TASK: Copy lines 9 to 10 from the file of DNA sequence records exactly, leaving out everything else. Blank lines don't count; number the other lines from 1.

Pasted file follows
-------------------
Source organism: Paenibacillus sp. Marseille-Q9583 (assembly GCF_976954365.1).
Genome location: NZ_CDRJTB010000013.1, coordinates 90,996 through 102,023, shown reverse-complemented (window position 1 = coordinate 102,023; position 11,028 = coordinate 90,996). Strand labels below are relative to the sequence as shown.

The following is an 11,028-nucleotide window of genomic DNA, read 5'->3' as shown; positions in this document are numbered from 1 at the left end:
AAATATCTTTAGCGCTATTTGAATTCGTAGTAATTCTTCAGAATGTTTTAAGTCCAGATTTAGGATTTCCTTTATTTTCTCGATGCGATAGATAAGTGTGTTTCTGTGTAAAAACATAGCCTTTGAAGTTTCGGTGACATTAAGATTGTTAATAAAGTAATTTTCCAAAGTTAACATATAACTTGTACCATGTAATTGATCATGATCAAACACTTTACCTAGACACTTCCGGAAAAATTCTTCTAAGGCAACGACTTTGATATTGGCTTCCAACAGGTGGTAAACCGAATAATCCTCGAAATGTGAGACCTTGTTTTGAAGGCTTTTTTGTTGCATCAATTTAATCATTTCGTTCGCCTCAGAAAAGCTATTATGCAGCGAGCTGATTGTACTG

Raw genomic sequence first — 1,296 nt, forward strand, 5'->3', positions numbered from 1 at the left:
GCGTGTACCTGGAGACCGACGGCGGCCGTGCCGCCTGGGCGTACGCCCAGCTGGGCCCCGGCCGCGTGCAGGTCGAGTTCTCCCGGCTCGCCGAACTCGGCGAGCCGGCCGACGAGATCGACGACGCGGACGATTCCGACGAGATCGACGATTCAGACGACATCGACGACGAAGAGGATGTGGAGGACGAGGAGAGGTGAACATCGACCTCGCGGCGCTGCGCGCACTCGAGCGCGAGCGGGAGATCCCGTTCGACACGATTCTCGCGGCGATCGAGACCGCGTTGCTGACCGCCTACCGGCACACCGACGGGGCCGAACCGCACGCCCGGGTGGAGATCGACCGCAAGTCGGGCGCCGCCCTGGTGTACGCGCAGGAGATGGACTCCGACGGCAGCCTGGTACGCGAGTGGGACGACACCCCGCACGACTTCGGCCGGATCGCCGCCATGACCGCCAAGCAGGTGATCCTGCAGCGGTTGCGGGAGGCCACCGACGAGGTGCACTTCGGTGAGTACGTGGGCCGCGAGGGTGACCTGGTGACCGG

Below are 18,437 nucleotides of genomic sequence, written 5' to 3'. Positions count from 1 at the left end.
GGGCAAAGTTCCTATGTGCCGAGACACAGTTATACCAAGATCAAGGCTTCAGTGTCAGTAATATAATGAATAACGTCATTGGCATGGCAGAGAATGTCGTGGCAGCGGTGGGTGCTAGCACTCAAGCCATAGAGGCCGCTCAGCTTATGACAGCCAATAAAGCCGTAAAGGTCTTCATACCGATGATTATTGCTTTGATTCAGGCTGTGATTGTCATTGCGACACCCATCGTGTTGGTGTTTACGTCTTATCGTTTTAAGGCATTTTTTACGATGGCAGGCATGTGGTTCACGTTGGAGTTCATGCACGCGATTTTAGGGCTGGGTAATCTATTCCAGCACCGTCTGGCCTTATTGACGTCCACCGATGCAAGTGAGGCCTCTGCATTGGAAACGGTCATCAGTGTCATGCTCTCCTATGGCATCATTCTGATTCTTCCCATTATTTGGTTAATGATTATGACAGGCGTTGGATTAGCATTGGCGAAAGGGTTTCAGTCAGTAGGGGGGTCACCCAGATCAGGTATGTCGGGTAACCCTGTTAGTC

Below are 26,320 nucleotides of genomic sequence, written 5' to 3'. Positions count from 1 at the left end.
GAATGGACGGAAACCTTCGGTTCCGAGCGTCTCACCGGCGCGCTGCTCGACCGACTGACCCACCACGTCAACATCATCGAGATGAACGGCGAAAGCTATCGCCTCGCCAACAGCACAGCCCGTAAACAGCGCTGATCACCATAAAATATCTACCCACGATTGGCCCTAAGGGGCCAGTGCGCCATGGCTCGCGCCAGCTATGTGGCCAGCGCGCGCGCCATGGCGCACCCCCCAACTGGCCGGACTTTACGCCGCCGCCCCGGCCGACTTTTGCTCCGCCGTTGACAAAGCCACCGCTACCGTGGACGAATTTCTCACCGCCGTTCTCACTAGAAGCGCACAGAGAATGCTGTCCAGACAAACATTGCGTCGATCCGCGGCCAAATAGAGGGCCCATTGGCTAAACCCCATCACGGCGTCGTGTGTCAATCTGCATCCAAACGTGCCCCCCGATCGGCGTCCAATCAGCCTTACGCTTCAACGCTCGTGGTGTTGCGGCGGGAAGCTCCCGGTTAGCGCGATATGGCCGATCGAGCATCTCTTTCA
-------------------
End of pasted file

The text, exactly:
Below are 26,320 nucleotides of genomic sequence, written 5' to 3'. Positions count from 1 at the left end.
GAATGGACGGAAACCTTCGGTTCCGAGCGTCTCACCGGCGCGCTGCTCGACCGACTGACCCACCACGTCAACATCATCGAGATGAACGGCGAAAGCTATCGCCTCGCCAACAGCACAGCCCGTAAACAGCGCTGATCACCATAAAATATCTACCCACGATTGGCCCTAAGGGGCCAGTGCGCCATGGCTCGCGCCAGCTATGTGGCCAGCGCGCGCGCCATGGCGCACCCCCCAACTGGCCGGACTTTACGCCGCCGCCCCGGCCGACTTTTGCTCCGCCGTTGACAAAGCCACCGCTACCGTGGACGAATTTCTCACCGCCGTTCTCACTAGAAGCGCACAGAGAATGCTGTCCAGACAAACATTGCGTCGATCCGCGGCCAAATAGAGGGCCCATTGGCTAAACCCCATCACGGCGTCGTGTGTCAATCTGCATCCAAACGTGCCCCCCGATCGGCGTCCAATCAGCCTTACGCTTCAACGCTCGTGGTGTTGCGGCGGGAAGCTCCCGGTTAGCGCGATATGGCCGATCGAGCATCTCTTTCA